Thursday, 31 May 2012

30th May 2012

The entire Ethiopian phone network – yes, there is only one network – has been switched off for 48 hours in a desperate attempt to stop cheating in the grade 10 exams. Apparently, everyone has been passing the exams as they have all had the answers texted to them. I am told that it is not the students who initiated the cheating but rather the teachers. As soon as the exam scripts are opened, a teacher passes a copy to another teacher, who then completes the paper and sends the answers around by phone to some syndicate of teachers who then somehow inform the students in the exam rooms.  So for 3 million Birr, the government are able to buy ETC silence and we are yet further dislocated from the world. As it happens, and I don’t know if this is linked, the internet has also been off for the past 24 hours, making any form of communication rather difficult.

I am beginning to dread Wednesdays as this is the day I visit the largest health centre to provide antenatal care and it is really busy. 68 women turned up, all of whom wanted to have an ultrasound scan. Who said women do not want antenatal care?? The latest figures released form the government state that only 46% of women in Ethiopia have any form of antenatal care. Well, I can safely say that we have managed to improve on that in this area. Many women come back two or three times, having walked some 2 or 3 hours to get there and often having to wait most of the day to be seen. It is just impossible to see everyone in one day and so I have told 30 of them to come back on Friday, when I will do an extra clinic. We try to see those who have travelled the furthest first, but the system breaks down as women push their way to the front, having no concern about their queue jumping.

The husband of a woman who had a C-section in the hospital last week, came to see me, asking for help for his wife who was apparently at home with a gaping wound and unable to move from the bed. He said that her wound had burst open and that she couldn’t be moved. Well, what was I suppose to do? Given the torrential rain over the past few weeks and the increasing difficulty driving on the ‘main’ road to the health centres, I asked them where they lived. Having only just got the car back from the garage, I was not in the mood to find myself sliding off the road and into some ditch. ‘Oh it’s OK, they are just 5-10 minutes on the main road’ I was told. Being considerably experienced in Ethiopian inability to tell you the truth, I checked this information at least 3 times. Yes, I was told, it is definitely on the main road and yes, her wound is gaping open and yes she is unable to travel.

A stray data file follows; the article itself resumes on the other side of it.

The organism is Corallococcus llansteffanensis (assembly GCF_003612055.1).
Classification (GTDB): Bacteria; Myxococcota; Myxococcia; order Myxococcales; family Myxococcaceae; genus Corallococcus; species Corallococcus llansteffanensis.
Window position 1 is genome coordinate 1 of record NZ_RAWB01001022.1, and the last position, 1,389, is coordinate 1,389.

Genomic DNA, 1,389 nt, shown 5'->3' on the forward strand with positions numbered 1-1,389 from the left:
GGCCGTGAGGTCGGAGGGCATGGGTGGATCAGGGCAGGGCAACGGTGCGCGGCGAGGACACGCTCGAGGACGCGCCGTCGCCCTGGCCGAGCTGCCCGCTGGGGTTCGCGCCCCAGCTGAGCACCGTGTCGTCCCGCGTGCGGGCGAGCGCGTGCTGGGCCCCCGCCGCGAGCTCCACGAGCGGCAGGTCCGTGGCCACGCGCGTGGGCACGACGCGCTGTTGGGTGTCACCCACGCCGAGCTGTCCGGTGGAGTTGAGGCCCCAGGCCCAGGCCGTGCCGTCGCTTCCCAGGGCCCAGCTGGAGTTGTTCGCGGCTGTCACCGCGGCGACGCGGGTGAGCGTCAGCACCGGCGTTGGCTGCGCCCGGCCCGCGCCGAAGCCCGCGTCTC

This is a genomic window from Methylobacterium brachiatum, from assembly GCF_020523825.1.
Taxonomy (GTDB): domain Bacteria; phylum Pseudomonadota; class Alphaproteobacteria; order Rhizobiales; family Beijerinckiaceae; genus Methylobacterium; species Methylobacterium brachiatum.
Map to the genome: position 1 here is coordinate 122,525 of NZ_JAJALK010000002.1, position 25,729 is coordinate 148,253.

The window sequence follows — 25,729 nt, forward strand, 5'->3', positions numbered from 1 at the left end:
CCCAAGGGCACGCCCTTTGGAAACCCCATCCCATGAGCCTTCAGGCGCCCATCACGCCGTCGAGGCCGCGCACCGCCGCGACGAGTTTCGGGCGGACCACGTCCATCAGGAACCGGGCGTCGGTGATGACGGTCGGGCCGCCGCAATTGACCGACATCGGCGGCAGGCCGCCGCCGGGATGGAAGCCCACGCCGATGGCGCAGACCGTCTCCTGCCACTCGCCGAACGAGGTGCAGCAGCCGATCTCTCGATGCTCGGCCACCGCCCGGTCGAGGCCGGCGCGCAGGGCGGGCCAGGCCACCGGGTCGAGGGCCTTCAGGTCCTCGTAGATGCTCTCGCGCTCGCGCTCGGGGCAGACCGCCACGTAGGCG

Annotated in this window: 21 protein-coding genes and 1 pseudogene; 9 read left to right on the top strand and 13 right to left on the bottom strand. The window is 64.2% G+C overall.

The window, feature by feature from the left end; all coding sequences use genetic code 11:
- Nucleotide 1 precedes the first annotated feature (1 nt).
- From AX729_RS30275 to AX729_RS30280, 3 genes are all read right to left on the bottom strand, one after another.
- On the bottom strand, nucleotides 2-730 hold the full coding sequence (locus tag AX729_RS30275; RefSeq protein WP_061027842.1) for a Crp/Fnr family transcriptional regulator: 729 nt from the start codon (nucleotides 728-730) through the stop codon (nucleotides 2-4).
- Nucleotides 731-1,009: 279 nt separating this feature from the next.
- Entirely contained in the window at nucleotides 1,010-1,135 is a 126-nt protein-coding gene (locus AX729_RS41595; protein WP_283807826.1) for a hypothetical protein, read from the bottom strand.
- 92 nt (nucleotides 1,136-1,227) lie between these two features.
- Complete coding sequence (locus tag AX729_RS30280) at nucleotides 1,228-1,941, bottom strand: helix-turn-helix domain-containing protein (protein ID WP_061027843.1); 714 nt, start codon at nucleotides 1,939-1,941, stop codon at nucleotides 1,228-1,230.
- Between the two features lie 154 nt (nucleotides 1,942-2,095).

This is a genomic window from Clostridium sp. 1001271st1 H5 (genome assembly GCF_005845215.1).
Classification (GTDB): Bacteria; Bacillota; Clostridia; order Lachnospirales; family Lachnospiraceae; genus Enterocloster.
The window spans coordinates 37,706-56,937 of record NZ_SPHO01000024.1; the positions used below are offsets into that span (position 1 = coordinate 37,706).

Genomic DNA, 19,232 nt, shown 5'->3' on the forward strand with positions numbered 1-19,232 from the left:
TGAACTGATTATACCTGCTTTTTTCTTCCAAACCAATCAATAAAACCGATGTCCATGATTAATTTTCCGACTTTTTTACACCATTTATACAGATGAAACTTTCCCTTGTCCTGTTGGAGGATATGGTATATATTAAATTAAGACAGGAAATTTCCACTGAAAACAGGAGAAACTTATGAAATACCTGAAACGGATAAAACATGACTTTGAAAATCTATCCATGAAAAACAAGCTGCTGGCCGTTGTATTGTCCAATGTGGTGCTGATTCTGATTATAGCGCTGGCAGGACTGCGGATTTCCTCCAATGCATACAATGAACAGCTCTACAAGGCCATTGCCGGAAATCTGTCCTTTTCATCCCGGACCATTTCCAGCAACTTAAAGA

In order for me to get back to Gimbie before dark, I need to leave the health centre at 4pm. You really don’t want to travel in the dark as there are no street lights and assorted animals belligerently lying on the road. If you kill a cow, you have to pay 10,000 Birr (£375.00). A sheep is 4,000, a goat is 3,000 and a donkey is 3-4000. If you kill a person, you get 17 years in prison – not a nice thought at all. So I closed the clinic at 3pm and we set off to see the woman in her home. You probably won’t be surprised to hear that; 1) the road was anything but ‘main’ and due to the rain, it was rather muddy/flooded; 2) it was a 25-30 minute drive to the house; and 3) the wound was not gaping but rather, there was a slight infection causing minor breakdown of the edges. Having placed a dry dressing over the wound to stop the dozen or so flies getting to it and prescribing some Amoxycillin, we left the house as quick as possible to get back to the health centre, where a pregnant woman and her husband were waiting to be taken to the hospital.

We made it back just before nightfall and I vowed, once again, never to believe the story I am told. Whilst frustrating, I am beginning to see the funny side of the things that happen – probably because I know that in a short while, I will be walking away form all this. If this is your life, however, you must totally despair. Perhaps that explains some of the attitudes here?

I often wonder how this little chap will turn out. He is going to have to deal with a lot of frustration over his lifetime. At least for now, he’s happy……..

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